The Emperor Has No Clothes! - When you just don't get the hype

Discussion in 'Fantasy / Horror' started by Thor, Oct 19, 2008.

  1. Thor

    Thor Registered User

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    Have you ever had your expectation built up to Olympian heights about an author either by critical acclaim, or popularity or both, only to read with incredulity and ask: what is all the hype about?

    Here is my top 5 list, what's yours?

    5. George Martin
    Except for Hodor. He redeemed this series. If he dies, I'm done.

    4. Robert A. Heinlein
    Too much talk, too much irrelevant talk, none of which truly attains to insightfulness or cleverness - you grok? On the bright side though, he did provide the impetus for a wonderful showcase of Denise Richards' ... acting skills.

    3. Stephen R. Donaldson
    I AM A LEPER. Aah, yes. Indeed. But aren't we all lepers?

    2. Orson Scott Card
    Fart eater. Wow those kids are so ... lord of the flies. My innocence is lost Orson all thanks to you.

    1. Guy Gavriel Kay
    Aww shucks this country bumpkin has seen the world now! I'm a sadder but a wiser man. And my feelings. Would you like to hear about my feelings? They put the P in Poignant. Oh yes, I am practically the perfect personification of poignancy. Feel it baby. POIGNANT!!!
     
  2. Erfael

    Erfael Lemurs!!! Staff Member

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    Short answer to your question, with no examples at the time to back it up (hey, it's late on a Saturday night): Yes, I've certainly read a few very highly-hyped books over the last few years and not seen what the fuss is about. In fact, most (with but one exception) of the highly-hyped secondary world fantasy I've read over the last few years has left me feeling pretty blah.

    Then again, there are an even larger number of books I've read in the same span of time that make me wonder why there aren't more people talking about them, more people buying them, more advertising dollars spent on them. The short and somewhat facetious answer I have to that is that those particular books just don't have enough swords in them.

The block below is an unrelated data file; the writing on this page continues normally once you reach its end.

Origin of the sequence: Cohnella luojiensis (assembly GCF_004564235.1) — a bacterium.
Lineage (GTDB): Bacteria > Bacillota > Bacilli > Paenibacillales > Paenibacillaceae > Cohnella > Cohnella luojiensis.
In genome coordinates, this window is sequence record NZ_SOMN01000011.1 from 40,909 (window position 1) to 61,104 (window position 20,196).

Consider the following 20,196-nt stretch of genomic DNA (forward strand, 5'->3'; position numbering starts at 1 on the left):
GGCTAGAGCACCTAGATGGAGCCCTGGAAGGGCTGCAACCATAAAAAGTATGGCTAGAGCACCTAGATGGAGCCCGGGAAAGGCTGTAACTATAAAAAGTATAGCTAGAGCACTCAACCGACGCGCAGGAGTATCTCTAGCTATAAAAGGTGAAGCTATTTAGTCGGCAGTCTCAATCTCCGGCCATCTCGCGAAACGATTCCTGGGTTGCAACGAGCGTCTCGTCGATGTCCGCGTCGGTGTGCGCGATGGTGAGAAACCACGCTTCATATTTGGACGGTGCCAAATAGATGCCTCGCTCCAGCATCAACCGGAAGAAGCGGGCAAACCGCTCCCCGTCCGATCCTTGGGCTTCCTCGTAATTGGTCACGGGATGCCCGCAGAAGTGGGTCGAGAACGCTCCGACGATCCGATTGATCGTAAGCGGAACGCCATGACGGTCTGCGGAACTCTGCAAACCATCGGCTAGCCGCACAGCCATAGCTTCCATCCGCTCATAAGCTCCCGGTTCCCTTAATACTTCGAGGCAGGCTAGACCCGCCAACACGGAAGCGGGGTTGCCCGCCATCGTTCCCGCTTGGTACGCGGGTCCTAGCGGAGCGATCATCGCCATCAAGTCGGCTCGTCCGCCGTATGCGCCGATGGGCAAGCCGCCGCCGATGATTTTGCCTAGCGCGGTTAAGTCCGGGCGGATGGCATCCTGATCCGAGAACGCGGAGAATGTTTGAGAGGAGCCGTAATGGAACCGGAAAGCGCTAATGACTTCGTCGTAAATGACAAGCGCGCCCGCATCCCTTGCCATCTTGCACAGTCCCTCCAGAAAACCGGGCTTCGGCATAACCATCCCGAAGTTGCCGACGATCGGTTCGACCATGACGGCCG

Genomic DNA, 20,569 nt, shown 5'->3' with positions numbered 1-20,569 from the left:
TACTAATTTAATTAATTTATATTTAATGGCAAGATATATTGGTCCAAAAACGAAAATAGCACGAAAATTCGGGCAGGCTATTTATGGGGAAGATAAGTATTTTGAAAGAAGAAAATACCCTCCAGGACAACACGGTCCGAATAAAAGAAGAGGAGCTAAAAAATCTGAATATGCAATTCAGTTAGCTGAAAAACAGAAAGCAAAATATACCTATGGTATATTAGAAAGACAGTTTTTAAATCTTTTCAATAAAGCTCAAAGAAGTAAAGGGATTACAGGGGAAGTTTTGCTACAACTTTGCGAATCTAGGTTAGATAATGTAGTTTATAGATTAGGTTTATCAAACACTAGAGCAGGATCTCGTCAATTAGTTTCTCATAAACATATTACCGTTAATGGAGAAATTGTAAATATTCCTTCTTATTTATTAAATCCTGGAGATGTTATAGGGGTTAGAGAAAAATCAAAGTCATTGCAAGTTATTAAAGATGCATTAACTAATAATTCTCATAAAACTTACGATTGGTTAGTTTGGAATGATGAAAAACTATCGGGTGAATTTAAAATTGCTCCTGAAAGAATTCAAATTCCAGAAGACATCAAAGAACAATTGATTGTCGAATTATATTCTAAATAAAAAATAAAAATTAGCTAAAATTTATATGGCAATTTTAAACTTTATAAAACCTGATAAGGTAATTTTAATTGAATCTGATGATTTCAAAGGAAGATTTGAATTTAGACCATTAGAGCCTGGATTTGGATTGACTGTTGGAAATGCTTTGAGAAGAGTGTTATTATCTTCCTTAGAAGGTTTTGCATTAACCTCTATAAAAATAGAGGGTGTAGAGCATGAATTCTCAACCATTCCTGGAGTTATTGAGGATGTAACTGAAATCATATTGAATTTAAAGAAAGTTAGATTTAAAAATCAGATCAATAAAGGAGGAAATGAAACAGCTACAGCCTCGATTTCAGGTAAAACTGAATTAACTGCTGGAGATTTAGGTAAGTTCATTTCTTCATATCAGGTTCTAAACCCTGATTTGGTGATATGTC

3. Ranke Lidyek

    Ranke Lidyek Guest

    Can't say I agree with Card. Donaldson's series is an odd one. I didn't like it until I finished the third book. I think the ending is one that redeems the series in many ways... though I don't want to go into it. Martin deserves his acclaim--the problem is that in the last novel he lost what narrative drive and plot he did have. Now the seams are showing; his series is a glorified soap opera at heart. That said, he's a scintillating writer when he's on.

    For me, the biggest disappointment recently was Scott Lynch (way, way too smug and self-congratulatory with poorly written characters and little substance. It's rare I can't finish a novel.) Also, Jon Armstrong who wrote an abysmal one-note SF novel called: Grey. I'm not a big fan of Gene Wolfe (Free Live Free is awful, and so was The Knight). Though his New Sun books are must-read material. The poorest writer of the lot is Christopher Paolini (Eragon). I'm amazed he's published, though I admit rooting for him early on due to his "age". That's about all I can think of at the moment...

    Still, there are many great writers out there and some novels don't hit our sweet spots. I don't begrudge anyone their success. It's a way to get more people interested in the genre, which I love.
     
  4. Whiskeyjack

    Whiskeyjack sapper-in-chief

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    Dragonlance Chronicles is it

    Definitely the first book in the Dragonlance Chronicles series fits the bill. Nine cardboard cutout characters introduced within the first 3 chapters, half of them indistinguishable from the other half. A new creature or race seemingly introduced in every chapter (robed monks, forest ghosts, white stag, unicorn, centaur, pegasus). Plotlines that meander back and forth across the landscape. And all that within only the first half of Dragons of Autumn Twilight. The characters and story arcs seemed to be picked ad lib. In fact, the story reminded me of that South Park episode where the writers of the Family Guy turn out to be manatees who pick jokes at random from a tank of floating balls. Hmmm, maybe Weis and Hickman are actually manatees, too? That would explain things.
     
    Last edited: Oct 19, 2008
  5. Alex

    Alex Registered User

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    Jonathan strange & Mr Norell by Susanna Clarke.

    I can not finish this book no matter how hard I try to like it. I've tried 4 times and the farthest I've made it is halfway through.